Sports Injury Clinic

Growth Related Injuries In Children-Osgood Schlatter Disease and Severs Disease

on October 26, 2020

You have probably heard the term ‘growing pains’. However, we find that people are often confused by this term. Just what is a growing pain?! Well, there are two very common ones. These are Osgood Schlatter Disease and Severs Disease.

Common Injuries to Children

Children are less frequently injured but certain injuries can be severe. Children go through many adolescent changes that leave the body vulnerable to injury. These injuries have been termed ‘growing pains’ but we are now able to be a little more specific to these injuries. The severity of these injuries cannot be understated. It has been said that any child suffering should take one year away from sport. Whilst this view may not be the case as we now have better understanding, any child suspecting the injuries should be seen by a specialist immediately. Below we have tried to summarise the two main conditions we see at Jon W Sports Injury.

Osgood Schlatters: Area Affected – KNEE

This is a condition caused by damage to the tibial tuberosity (growth plate) below the knee. The muscles of the thigh cross the knee and attach to the tibial tuberosity. This area of the knee is not yet strong in the developing child and so is unable to withstand excessive force without the chance of damage. Extensive use of the thigh pulls on the growth plate and causes damage. This makes the condition very common in football players aged 10-16 years old.

  • Symptoms to watch out for: Pain on base and just below the knee cap. Pain will increase as activity continues. Very common if the child is going through a growth spurt (however, this is not always the case).
  • Treatment: Rest, Ice and see a specialist immediately.
  • Important stretch: thigh stretch




Severs Disease : Area Affected – HEEL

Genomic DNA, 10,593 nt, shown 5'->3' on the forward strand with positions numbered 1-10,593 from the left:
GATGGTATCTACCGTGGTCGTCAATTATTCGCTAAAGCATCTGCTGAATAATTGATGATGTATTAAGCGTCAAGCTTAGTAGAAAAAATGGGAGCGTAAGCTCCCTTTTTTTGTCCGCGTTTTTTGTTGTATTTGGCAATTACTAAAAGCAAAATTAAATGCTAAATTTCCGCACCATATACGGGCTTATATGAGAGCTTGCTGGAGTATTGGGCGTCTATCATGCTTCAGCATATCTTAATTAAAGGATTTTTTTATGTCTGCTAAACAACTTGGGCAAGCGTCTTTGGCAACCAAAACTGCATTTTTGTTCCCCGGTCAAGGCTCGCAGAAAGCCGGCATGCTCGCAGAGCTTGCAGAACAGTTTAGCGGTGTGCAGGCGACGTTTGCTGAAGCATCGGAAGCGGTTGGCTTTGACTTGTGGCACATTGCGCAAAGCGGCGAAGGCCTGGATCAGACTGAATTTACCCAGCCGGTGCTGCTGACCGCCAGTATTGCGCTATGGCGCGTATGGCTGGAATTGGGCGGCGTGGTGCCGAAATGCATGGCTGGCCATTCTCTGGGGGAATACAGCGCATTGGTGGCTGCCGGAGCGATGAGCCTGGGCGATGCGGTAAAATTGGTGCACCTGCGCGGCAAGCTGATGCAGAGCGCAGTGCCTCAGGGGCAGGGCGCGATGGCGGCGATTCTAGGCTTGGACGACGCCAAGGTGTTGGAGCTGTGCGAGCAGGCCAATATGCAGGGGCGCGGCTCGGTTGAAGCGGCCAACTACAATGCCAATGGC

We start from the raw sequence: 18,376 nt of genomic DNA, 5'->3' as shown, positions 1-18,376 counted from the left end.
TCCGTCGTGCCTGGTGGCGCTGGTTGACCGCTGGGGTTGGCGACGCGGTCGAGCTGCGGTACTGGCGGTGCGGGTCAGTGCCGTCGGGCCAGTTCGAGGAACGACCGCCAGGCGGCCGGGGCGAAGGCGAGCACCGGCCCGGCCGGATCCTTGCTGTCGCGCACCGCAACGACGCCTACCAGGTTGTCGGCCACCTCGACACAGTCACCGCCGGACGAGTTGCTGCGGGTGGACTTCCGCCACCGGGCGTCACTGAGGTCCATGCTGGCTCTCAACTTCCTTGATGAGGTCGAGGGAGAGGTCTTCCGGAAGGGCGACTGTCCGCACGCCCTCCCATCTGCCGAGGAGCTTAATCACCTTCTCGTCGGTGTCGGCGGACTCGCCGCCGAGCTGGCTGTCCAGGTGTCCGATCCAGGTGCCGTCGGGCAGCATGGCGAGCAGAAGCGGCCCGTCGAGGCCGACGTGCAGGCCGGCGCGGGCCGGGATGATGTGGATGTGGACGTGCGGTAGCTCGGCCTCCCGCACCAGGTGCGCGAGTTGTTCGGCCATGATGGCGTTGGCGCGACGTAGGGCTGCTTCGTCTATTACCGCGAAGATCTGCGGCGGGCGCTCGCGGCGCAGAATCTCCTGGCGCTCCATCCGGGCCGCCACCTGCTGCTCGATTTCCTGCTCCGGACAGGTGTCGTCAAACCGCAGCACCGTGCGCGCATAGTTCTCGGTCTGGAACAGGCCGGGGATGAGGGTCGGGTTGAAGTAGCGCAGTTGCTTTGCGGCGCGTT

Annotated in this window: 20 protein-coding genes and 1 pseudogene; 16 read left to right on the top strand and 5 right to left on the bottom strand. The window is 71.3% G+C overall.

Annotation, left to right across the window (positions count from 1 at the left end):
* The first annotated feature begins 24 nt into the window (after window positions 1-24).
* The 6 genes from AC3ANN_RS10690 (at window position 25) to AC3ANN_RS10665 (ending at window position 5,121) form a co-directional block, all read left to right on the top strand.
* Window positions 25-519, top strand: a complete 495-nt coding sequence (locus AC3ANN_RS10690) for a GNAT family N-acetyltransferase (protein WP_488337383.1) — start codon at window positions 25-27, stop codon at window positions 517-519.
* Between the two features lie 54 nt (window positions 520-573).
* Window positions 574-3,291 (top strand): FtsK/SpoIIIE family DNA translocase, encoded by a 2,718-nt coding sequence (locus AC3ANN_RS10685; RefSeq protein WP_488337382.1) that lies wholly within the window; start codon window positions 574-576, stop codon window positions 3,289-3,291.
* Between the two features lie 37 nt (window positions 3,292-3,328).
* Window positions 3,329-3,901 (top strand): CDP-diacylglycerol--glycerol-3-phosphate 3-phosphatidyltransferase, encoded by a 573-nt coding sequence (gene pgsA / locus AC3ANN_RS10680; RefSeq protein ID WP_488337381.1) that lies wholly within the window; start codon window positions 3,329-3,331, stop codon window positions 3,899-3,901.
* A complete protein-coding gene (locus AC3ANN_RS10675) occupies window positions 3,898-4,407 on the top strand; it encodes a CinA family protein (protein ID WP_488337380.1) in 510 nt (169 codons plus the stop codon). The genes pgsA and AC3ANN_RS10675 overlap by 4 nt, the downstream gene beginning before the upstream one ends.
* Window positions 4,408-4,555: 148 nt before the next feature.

Similar to Osgood Schlatters but the pain occurs in the heel rather than the knee. The calf muscle attaches to the Achilles tendon. This tendon fixes to the heel. Excessive use of the calf pulls at the heel and creates pain. The condition is very common in children who have undertaken a growth spurt or a large shoe size increase.

  • Symptoms: Pain on heel. Pain will increase as activity continues. It is common that children suffering will walk on the balls of their feet to ease the pain.
  • Treatment: Rest, Ice and see a specialist immediately.
  • Important stretch: calf and soleus
How Do We Prevent These Injuries?

Growth-related injuries are very difficult to prevent. Effective stretching and consistent cool downs after activity will certainly help to prevent excessive force being applied to the vulnerable areas. However, these injuries are predominantly caused by the natural development of a child. As a result, they are always very difficult to prevent and treatment required is specific to the individual. As a result, it is also very difficult to put a time frame on recovery. However, at Jon W Sports Injury we believe we have gained a lot of expertise in the area after seeing and effectively treating hundreds of patients with the condition. We believe it is firstly very important to educate the child in what is happening in their body. So often we see patients who have been told they have one of the above conditions but do not know why they are getting the pain. Their pain is being caused by another muscle away from the site of the pain and the understanding of this is vital for effective recovery.At Jon W Sports Injury we strongly believe in providing each child with an individual rehabilitation program designed for their stage of injury and needs for recovery. We also try to encourage a return to training as quickly as possible whilst emphasising the importance of any required rest.

If your child has any signs and symptoms of the above conditions we strongly recommend that you seek medical advice. We are unable to guarantee recovery times but what we do know is the quicker it is treated, the quicker it is resolved.

Interested in learning a little more about these conditions?

Check out the below webinars to see Jon discuss them further.

Osgood Schlatter Disease

Severs Disease